In January 2018, Harvard law professor Noah Feldman suggested to Facebook chief operating officer Sheryl Sandberg that the company create an independent, transparent committee to help guide its content decisions. Sandberg passed the idea along to chief executive Mark Zuckerberg, and Feldman was brought on to write a white paper on his idea and stay as an advisor. Zuckerberg first revealed plans seven months ago, and now, Feldman’s idea, dubbed the Oversight Board, is on its way to becoming a reality. Continue reading Facebook Continues Plans for Independent Oversight Board

Alphabet Unveils Master Plan for Toronto Smart City Project

Alphabet’s Sidewalk Labs project began in 2017 when Toronto invited the company to turn an undeveloped 12-acre lot, Quayside, into a model of the digital city of the future. Now, Alphabet has issued a 1,524-page master plan that, in four volumes, details how it will spend the $1.3 billion earmarked for the project. Among those plans, Alphabet details using environmentally-friendly timber, installing an underground pneumatic tube for garbage removal, and building streets for autonomous vehicles from subsidiary Waymo. Continue reading Alphabet Unveils Master Plan for Toronto Smart City Project

Ahead of G20, U.S. Adds Chinese Tech Entities to Blacklist

In advance of a meeting between President Trump and President Xi Jinping during the G20 summit in Japan, the Commerce Department added four Chinese companies and one Chinese institute to a blacklist that prevents them from buying U.S. tech products without a waiver. Those “entities” are Sugon (a leading supercomputer manufacturer); microchip makers Higon (AMD’s Chinese joint-venture partner), Chengdu Haiguang Integrated Circuit and Chengdu Haiguang Microelectronics Technology; and the Wuxi Jiangnan Institute of Computing Technology. Huawei was added to the list in May. Continue reading Ahead of G20, U.S. Adds Chinese Tech Entities to Blacklist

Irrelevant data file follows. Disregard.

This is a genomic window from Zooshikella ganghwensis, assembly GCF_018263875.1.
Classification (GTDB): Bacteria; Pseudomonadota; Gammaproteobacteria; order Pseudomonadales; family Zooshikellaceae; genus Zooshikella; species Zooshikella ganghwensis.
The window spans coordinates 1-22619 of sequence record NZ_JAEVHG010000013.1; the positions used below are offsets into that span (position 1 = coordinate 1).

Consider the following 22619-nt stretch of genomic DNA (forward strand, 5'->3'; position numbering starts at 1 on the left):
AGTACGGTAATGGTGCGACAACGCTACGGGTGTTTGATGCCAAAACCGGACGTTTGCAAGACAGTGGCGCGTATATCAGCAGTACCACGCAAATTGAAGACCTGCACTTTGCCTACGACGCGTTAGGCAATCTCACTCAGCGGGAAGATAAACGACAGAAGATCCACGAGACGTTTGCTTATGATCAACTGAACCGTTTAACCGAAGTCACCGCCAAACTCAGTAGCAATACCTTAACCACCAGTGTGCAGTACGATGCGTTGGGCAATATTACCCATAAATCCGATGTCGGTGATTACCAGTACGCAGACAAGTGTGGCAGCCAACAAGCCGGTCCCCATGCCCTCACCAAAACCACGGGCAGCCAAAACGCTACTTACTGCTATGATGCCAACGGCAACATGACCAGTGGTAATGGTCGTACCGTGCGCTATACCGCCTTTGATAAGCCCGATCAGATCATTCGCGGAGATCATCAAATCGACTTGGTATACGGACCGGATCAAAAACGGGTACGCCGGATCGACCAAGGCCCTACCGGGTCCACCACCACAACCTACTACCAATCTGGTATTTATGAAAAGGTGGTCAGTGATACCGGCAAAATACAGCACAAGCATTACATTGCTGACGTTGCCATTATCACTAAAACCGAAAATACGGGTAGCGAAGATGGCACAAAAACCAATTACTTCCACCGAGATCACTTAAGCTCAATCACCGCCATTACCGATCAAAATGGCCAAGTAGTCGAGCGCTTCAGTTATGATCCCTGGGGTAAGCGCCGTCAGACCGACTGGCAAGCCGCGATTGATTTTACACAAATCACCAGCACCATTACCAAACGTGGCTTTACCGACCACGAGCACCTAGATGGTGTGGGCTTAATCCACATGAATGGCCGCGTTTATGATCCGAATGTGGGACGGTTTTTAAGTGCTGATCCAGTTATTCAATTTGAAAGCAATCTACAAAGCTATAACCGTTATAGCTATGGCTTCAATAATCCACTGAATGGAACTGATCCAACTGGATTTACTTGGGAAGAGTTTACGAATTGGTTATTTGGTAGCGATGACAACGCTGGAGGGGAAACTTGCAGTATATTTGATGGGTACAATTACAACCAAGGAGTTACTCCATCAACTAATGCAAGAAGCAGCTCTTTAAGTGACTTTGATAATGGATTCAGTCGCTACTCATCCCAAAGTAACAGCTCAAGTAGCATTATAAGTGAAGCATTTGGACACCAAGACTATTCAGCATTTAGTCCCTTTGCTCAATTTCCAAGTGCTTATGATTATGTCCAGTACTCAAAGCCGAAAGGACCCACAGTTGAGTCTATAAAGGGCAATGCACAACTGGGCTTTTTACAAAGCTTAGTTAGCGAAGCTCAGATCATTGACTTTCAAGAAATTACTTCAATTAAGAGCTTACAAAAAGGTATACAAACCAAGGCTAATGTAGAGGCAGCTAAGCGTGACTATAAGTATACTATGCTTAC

Ad Execs Wrestle Over Objectionable Content, Privacy Laws

At this year’s Cannes Lions International Festival of Creativity, attendees aired their concerns about online data privacy and brand safety. The latter has been highlighted over the last years as advertisements have appeared next to objectionable content on Facebook, Google’s YouTube and other digital platforms. McDonald’s, Clorox, Nestlé, Epic Games and AT&T are among the advertisers that froze ads due to this ongoing problem. Some attendees asked for federal privacy regulations to protect consumers and avert state-by-state legislation. Continue reading Ad Execs Wrestle Over Objectionable Content, Privacy Laws

Toshiba Fire TV Model Lowers Price Barrier for Dolby Vision

Amazon and Toshiba are launching a line of Fire TV Edition sets that include support for Dolby Vision. The 4K televisions, which will be sold exclusively through Amazon and Best Buy, come in a 55-inch model ($499.99) that is available today, followed by 43-inch ($329.99) and 50-inch ($379.99) models to be released on June 30. Dolby Vision’s HDR format is regarded as superior to HDR10 because it allows scene-by-scene adjustments to picture quality. The Amazon-Toshiba sets mark the first time that Dolby Vision will be available in more affordable Fire TV Edition models. Continue reading Toshiba Fire TV Model Lowers Price Barrier for Dolby Vision

Page 3 of 19612345678910...203040...»